Social and cultural assessment of the draft TANK plan

 

This is a digital (video) recording of a PowerPoint presentation given to the Hawke’s Bay TANK stakeholder group on the 26th June 2018. The research underpinning this PowerPoint presentation was commissioned by Hawke’s Bay Regional Council as part of their section 32 (RMA 1991) assessment of possible social and cultural effects linked with a proposed (future) implementation of the current draft TANK plan.

The word ‘TANK’ is an acronym for the names of 4 catchments/rivers (Karamu, Ngaruroro, Tūtaekurī and Ahuriri) in the Hawke’s Bay region of New Zealand that contain approximately 85% of the region’s human population. Intensive agriculture and horticultural farming practices along with urban production and consumption activities have resulted in a longterm decline in aquatic ecosystem wellbeing within TANK sub-catchments. In response to growing local community concern and the recent provisions of New Zealand’s national freshwater policy statement the Hawke’s Bay Regional Council are seeking to create a 10 year plan for the strategic management of these sub-catchment aquatic ecosystems. For more information about the TANK project you can visit the TANK webpage or refer to the following short video’s located on YouTube.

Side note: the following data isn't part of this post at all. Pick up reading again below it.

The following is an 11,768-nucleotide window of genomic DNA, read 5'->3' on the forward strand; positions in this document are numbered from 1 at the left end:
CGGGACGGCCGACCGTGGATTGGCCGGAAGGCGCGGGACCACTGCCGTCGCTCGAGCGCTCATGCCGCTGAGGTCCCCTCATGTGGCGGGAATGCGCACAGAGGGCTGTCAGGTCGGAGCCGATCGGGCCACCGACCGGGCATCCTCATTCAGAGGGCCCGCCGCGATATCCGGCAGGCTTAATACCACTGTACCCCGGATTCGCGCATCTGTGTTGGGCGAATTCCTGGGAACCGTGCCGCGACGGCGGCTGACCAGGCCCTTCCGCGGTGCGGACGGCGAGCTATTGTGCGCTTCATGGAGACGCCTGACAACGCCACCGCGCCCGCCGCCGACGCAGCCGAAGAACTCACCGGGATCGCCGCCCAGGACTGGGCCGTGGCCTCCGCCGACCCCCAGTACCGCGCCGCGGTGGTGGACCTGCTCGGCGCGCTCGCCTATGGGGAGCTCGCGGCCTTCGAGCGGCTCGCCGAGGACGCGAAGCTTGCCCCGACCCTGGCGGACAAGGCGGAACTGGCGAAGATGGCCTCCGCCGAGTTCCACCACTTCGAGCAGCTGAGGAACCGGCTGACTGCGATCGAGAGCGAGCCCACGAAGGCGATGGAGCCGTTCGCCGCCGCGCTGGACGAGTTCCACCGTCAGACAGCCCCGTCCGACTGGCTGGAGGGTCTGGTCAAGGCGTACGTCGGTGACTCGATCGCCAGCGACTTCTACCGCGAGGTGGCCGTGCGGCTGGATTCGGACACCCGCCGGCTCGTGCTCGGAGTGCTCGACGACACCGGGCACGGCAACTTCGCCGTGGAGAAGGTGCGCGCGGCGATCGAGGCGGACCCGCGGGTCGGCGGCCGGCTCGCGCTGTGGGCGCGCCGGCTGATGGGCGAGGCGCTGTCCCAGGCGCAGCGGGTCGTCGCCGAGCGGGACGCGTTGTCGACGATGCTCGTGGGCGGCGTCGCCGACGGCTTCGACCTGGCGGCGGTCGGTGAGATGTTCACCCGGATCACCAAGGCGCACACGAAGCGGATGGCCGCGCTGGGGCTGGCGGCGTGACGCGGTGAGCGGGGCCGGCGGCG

The TANK Plan – The TANK Plan looks at the effects of land and water use on the Heretaunga Plains, its interconnected waterways and aquifer. In this video HBRC Scientist Anna Madarasz-Smith gives an overview of the project.

TANK and farmers and growers – How the TANK project effects, and works with, Farmers and Growers in Hawke’s Bay

TANK and the Ahuriri Estuary – How the TANK project is making policies and rules to limit sediment, nutrients and stormwater from entering the Ahuriri Estuary to improve water quality and bird and marine life.

TANK and stormwater – The TANK project will be looking at stormwater management to achieve better water quality outcomes, particularly for the urban areas of Napier and Hastings.

TANK and healthy waterways – How the TANK project has a commitment to keep rivers running healthily, protect water supply to homes, swimming, fishing, cultural values, crop security, industry and other uses for water.

Conditions of use
This video recording has been made available to support non-commercial, transdisciplinary educational activities. Elements of this presentation are covered under differing copyright and indigenous (Māori) knowledge protection including the full expression of kaitiakitanga and rangatiratanga. These rights and responsibilities include the use of visual images from the public domain. For this reason, no part of this digital publication may be reproduced or stored in a retrieval system in any form or by any means without the prior written permission of the various copyright owners, kaitiaki and rangatira. If you have questions concerning an intended use of this video presentation beyond viewing it online, in the first instance please contact support@ipansophy.com.

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